As I said previously, I believe that this was how Jesus did for the people what their leaders were failing to do —they were ‘sheep without shepherds’, and so he ‘shepherded’ them by teaching them. And in the process, he began to empower them, as the Church was later to empower people through the gospel.
But surely the question we’d like answered is this: what exactly did Jesus teach? You would have thought that the text would tell us, yet it says absolutely nothing! In fact, the gospels tell us remarkably little about what Jesus taught. There are the parables, there is the Sermon on the Mount (in Matthew) and on the plain (in Luke). But Jesus’ recorded ‘teaching’, especially in Mark, is astonishingly meagre.
If you don’t believe me, try looking at a ‘red letter’ Bible, and you will quickly see that apart from what I have mentioned, Jesus’ teaching is confined almost entirely to a relatively few ad loc comments relating to his person or mission. (Interestingly, one of the few substantial blocks of specific material is about marriage and divorce —yet this is one of the things that the Church has recently tried hardest to ignore.)
Even the epistles are apparently no help. References to ‘what Jesus taught’ are notoriously few and far between. If Jesus’ teaching is ‘the heart of the Christian message’ it would seem we have a problem. Significantly, the lacuna seems to have been exploited by the Gnostics, for it is in the ‘Gnostic Gospels’ that we find the kind of ‘esoteric’ teachings of Jesus for which we might have hoped. Yet when we go to these documents, the teaching is hardly of the kind we associate with the Jesus of the New Testament, and hardly the kind of thing we would want to add to our existing understanding.
Nevertheless, as Mark 6:34 makes clear, Jesus spent a great deal of time teaching the people. So what did he teach them? And why do neither the gospels nor the epistles think it worth recording much of this teaching for us?
In the light of what I said earlier, I want to suggest this: that what Jesus taught the people was nothing other than the Old Testament. What he was doing when he addressed various crowds was the beginnings of what we read that he did with the disciples he later met on the road to Emmaus:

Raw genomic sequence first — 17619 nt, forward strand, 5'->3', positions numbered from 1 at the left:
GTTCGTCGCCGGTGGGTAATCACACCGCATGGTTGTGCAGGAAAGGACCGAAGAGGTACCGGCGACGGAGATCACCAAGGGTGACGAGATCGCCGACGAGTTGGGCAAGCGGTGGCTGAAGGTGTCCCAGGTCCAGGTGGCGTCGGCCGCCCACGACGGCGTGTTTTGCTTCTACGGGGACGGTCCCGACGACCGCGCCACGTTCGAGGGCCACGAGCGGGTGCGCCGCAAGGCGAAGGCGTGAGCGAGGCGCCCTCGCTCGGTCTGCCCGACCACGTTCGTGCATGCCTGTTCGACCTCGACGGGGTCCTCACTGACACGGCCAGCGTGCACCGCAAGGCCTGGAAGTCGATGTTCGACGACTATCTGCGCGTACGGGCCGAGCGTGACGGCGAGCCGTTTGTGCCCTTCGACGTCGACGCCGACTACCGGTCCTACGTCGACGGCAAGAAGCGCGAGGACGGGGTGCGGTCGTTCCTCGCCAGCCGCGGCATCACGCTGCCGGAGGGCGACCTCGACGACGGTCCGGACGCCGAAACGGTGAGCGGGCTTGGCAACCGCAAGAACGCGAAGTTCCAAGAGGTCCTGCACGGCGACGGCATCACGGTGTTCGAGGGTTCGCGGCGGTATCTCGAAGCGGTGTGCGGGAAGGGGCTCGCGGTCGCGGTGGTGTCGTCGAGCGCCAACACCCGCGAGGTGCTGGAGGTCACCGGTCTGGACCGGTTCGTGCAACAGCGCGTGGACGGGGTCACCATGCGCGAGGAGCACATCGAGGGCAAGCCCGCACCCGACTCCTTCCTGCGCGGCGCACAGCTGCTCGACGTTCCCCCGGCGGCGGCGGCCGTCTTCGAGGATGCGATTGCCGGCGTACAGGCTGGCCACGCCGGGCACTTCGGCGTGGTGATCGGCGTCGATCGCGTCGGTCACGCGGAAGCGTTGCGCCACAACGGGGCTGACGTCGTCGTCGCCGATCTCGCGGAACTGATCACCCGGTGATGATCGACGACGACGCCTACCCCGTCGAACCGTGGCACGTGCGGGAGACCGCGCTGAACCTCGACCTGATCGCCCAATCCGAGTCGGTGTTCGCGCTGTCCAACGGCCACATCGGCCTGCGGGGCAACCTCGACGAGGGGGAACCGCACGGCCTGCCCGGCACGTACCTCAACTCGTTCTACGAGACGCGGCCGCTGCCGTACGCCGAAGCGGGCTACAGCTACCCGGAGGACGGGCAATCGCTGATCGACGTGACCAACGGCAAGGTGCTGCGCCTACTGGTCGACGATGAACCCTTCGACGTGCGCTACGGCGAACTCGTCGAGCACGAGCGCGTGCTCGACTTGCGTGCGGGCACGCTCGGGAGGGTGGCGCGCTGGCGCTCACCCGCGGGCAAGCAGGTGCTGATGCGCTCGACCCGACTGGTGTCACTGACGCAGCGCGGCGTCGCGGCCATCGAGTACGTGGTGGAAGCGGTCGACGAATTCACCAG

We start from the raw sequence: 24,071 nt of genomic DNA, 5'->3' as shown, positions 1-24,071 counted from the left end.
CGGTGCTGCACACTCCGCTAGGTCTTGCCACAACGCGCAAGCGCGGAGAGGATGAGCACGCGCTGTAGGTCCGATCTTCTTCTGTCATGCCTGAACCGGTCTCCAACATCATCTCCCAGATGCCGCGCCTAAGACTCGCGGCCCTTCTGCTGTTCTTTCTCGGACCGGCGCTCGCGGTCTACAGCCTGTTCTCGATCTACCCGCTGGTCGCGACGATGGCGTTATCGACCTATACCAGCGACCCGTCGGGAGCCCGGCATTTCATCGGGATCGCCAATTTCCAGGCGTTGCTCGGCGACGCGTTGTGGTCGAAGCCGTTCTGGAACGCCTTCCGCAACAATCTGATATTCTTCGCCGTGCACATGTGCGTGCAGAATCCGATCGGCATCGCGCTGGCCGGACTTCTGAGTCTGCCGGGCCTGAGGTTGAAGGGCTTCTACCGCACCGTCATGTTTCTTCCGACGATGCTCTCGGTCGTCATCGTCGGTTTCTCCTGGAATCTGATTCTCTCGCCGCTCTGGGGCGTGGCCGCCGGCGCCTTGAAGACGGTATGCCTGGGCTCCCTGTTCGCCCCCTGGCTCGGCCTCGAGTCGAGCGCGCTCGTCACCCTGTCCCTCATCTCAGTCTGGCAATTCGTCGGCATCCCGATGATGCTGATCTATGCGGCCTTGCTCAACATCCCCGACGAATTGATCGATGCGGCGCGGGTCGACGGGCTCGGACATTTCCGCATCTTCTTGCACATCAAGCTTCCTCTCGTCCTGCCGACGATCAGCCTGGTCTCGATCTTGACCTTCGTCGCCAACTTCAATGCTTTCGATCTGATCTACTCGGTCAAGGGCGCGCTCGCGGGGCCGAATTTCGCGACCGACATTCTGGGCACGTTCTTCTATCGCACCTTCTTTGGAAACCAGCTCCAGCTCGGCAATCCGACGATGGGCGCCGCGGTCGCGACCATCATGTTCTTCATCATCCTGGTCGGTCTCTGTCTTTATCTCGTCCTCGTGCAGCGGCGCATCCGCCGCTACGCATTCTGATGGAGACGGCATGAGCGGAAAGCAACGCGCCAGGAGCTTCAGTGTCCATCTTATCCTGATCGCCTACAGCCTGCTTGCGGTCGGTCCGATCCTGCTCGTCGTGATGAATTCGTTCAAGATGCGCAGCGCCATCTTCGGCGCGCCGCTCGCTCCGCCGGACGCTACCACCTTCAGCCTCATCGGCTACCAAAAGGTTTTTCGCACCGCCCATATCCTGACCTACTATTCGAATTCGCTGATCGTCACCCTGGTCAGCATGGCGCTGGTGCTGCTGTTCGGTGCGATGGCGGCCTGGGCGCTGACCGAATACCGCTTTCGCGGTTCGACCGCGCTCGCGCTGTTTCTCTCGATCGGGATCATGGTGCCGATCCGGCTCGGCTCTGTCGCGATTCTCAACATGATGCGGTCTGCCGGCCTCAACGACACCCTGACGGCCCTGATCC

Then He said to them, “O foolish ones, and slow of heart to believe in all that the prophets have spoken! Ought not the Christ to have suffered these things and to enter into His glory. And beginning at Moses and all the Prophets, He expounded to them in all the Scriptures the things concerning Himself.”
As yet he might not have been applying the Scriptures so openly to himself, but he may well have been raising questions, making connections, and laying the groundwork which could later be exploited by the preaching of the Apostles and first evangelists.
If this seems too little to explain how he drew and held the crowds, I would point to my own experience in the mid-1980s when I was with a group of similar-aged clergy (in our thirties) being addressed by none other than Phillip Jensen, brother of the now-Archbishop Peter Jensen.
In the middle of what he was saying, Phillip stopped and said, “Now to understand the next part of my talk, you have to understand how the Old Testament fits together. You do understand that, don’t you?”
But the truth was, we didn’t. Despite years of theological education (three, in my own case), and as much as a decade for many of us in parish ministry, most of us felt the Old Testament to be hostile territory —somewhere where we might find a lesson or two about social justice, and a verse or two about Jesus, but the rest was just confusing.
And so Phillip explained to us how the Old Testament worked. And I can still remember sitting there thinking, “I’ve learned more in the last five minutes than I ever learned in all my time at theological college.” Before, I’d had a miscellaneous collection of bits, now I had something which not only made sense in itself, but led directly to the gospel.
Now if that was what Jesus was doing —taking people who knew the Old Testament, but couldn’t make sense of it, and opening the Scriptures to them —no wonder he gathered the crowds. And this would also explain why we don’t find explicit references to Jesus’ teaching in the rest of the New Testament —because it is there behind everything, in the way that the Old Testament is understood, taught and applied, and in the shape this gives to the gospel.
And this would also give us an important indication of what we should be doing —that we should also be learning to present the Old Testament to people, to familiarise them with it, so that it becomes their own story, and to teach the gospel from it, so that they understand properly who Jesus is. This would fit exactly with the end of Luke, which is also the beginning of the expansion of the Church:
Then He said to them, “These are the words which I spoke to you while I was still with you, that all things must be fulfilled which were written in the Law of Moses and the Prophets and the Psalms concerning Me.” And He opened their understanding, that they might comprehend the Scriptures.
Let us follow his example (if such it is) and do the same.
Revd John Richardson
21 July 2009
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